It appears I’ve returned home in one piece (accidentally leaving my 3 mW phone on during the flight didn’t mess with the plane’s navigation system or cause it to crash!) after weathering a week in Paris. I chose to go with the verb “weathered” because the entire experience—while admittedly exciting—was remarkably draining. Intellectually, I had much to do there which kept me occupied for a large chunk of my time. I spent the rest gallivanting between the usual tourist spots and tagging along with friendly locals to some of the more intimate nooks hidden-away in the city. Apart from a couple of exquisite pieces at the museums, it was getting to experience these little gems—the tiny, crowded pubs heavy on the attitude and the atmosphere-rich cafés that were the highlight of my trip.

All in all, I have to admit that good times were had. It’s just, since there’s still so much to see and experience, I’m going to have to plan multiple trips back if I ever intend on scratching beneath the surface. Some months just for soaking in the plethora of art, another couple for relishing the various shows, even more for sampling the variety of local fare, … I clearly enjoy places rich in history, culture and character (even if the locals aren’t the friendliest when you first get to meet them).

I better start saving if I ever intend on pulling this off. And I also have to start spacing things out a little better. This past week, each of my days began 7ish in the morn and proceeded until 3–4 the subsequent morn. I’m barely able to stay up as I write this; I really need to get some sleep.

Boy am I fucking old.

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Sunday, September the 7th, 2008

I spent all of last week in Germany—my maiden trip out exploring Europe since I first moved here. I am pleased to report that my EU visa works, and I was freely able to country hop. About three-quarters of my time was spent in a teeny-tiny town called Oberwolfach (at the MFO, a fairly renowned mathematics institute) and the last two nights were with a good friend of mine from grad school.

All in all, I had a wonderful time.

After flying into Germany, I got to experience first-hand their ultra-efficient train system, which allowed me to systematically (and quickly, like 250+ km/h quickly!) get from Frankfurt to the teeny town without needing any hand-holding. I got to try out some of my broken German from language courses so long a go. I was also lucky to see their countryside and experience small town charm at its finest.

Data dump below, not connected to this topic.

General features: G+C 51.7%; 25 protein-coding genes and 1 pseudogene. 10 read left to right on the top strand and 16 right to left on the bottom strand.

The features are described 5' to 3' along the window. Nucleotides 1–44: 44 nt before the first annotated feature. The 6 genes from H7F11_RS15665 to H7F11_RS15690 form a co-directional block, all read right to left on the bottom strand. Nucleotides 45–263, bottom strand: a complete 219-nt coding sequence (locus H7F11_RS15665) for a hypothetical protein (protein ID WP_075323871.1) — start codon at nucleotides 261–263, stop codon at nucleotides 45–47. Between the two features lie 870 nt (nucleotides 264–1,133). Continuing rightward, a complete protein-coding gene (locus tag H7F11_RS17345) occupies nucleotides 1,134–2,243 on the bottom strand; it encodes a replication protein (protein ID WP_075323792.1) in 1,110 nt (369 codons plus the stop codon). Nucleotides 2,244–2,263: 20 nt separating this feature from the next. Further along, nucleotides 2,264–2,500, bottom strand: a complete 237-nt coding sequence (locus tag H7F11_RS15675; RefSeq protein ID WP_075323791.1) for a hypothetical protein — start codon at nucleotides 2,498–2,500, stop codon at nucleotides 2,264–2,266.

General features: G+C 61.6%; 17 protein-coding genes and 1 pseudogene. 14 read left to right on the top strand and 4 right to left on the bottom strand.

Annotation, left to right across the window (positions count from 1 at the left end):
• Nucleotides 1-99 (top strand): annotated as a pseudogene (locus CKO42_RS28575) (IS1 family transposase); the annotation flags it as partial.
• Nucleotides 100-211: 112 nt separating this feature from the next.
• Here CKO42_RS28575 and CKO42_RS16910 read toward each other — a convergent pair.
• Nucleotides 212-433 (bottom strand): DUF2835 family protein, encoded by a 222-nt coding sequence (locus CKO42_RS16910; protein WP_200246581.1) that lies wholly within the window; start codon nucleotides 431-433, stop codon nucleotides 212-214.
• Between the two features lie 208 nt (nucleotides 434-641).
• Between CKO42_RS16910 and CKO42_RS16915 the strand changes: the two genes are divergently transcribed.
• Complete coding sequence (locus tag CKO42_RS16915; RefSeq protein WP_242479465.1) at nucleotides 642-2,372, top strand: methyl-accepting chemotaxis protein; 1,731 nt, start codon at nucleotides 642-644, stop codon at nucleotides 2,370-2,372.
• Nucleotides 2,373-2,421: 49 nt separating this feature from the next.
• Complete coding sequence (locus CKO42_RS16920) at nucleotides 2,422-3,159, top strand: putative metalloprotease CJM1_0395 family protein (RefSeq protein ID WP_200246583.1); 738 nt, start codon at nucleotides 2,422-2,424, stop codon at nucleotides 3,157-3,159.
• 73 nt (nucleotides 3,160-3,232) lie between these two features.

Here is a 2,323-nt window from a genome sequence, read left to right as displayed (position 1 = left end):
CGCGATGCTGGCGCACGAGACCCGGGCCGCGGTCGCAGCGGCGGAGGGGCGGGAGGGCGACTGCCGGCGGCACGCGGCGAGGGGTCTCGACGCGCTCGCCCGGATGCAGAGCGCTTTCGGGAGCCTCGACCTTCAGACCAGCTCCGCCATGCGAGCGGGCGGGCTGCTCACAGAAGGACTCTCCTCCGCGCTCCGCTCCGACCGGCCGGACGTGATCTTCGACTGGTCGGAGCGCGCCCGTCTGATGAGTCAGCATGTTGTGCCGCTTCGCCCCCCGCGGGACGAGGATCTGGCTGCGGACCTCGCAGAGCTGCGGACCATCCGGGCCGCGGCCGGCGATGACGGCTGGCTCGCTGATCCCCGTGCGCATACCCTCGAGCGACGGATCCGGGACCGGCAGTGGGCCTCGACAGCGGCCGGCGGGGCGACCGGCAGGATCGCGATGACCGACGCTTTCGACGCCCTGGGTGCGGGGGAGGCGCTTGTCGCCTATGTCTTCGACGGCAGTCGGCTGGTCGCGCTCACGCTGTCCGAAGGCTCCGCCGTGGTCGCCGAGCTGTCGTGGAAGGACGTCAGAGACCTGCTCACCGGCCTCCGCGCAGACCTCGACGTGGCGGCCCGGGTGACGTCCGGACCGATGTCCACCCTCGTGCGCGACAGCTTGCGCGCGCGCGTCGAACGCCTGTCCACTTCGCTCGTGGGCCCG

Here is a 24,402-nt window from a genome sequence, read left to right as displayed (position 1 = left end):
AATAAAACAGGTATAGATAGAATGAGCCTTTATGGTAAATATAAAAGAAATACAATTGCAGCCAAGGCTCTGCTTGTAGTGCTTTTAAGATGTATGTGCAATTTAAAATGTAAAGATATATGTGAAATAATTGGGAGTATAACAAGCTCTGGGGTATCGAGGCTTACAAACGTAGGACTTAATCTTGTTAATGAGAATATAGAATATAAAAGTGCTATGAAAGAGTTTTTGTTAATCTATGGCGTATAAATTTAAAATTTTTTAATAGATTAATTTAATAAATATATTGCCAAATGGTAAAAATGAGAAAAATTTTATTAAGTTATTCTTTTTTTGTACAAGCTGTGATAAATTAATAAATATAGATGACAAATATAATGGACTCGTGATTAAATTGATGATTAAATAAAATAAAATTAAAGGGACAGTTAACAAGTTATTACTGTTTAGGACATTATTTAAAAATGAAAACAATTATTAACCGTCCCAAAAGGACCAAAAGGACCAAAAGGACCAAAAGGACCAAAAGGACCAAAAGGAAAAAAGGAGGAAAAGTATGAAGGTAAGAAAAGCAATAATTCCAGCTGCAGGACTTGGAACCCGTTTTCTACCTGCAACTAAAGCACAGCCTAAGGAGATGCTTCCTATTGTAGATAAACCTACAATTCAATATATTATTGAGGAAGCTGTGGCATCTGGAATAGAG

The institute was a remarkably serene place; purposefully built in the middle of nowhere to avoid being bombed during the Second World War. I got to meet a lot of interesting people in my field as well as my former boss. The food was authentic, rich and varied. The discussion just varied. Having no TVs or Internet access (or even locks!), the spartan (but fully functional) rooms at the institute encouraged people to be out interacting. The meeting itself was informal and free form—exemplified by one session running late into the night causing a ruckus from the sleepy crowd.

While my work obligations were to keep me at the MFO until yesterday, I skipped out a little earlier to head out to Stuttgart to be with a friend—who too had decided on a post-doc in Europe after finishing her stint at the uni. It was a blast being with her again, and we were able to explore the town, sampling some of the finer things it had to offer—courtesy of a (very elaborate and crowded) wine festival!

Now, after a surprisingly exhausting week of arguing with older Italian gentlemen about select terms in obscure equations, figuring out the German transport system, extremely fun and eventful evenings running late into their subsequent morns, I am finally flying back home. Relaxed and rejuvenated, with a definite plan forward and some neat research ideas to pursue.

Friday, July the 25th, 2008

I have no better words to explain things than to say, “I’ve fallen into a sort of anti-routine.” Much of how my life goes on now seems to be entirely contrary to how things were when I was in grad school. For starters, I’m spending a lot more time outdoors—socialising, hiking, playing, shooting pictures.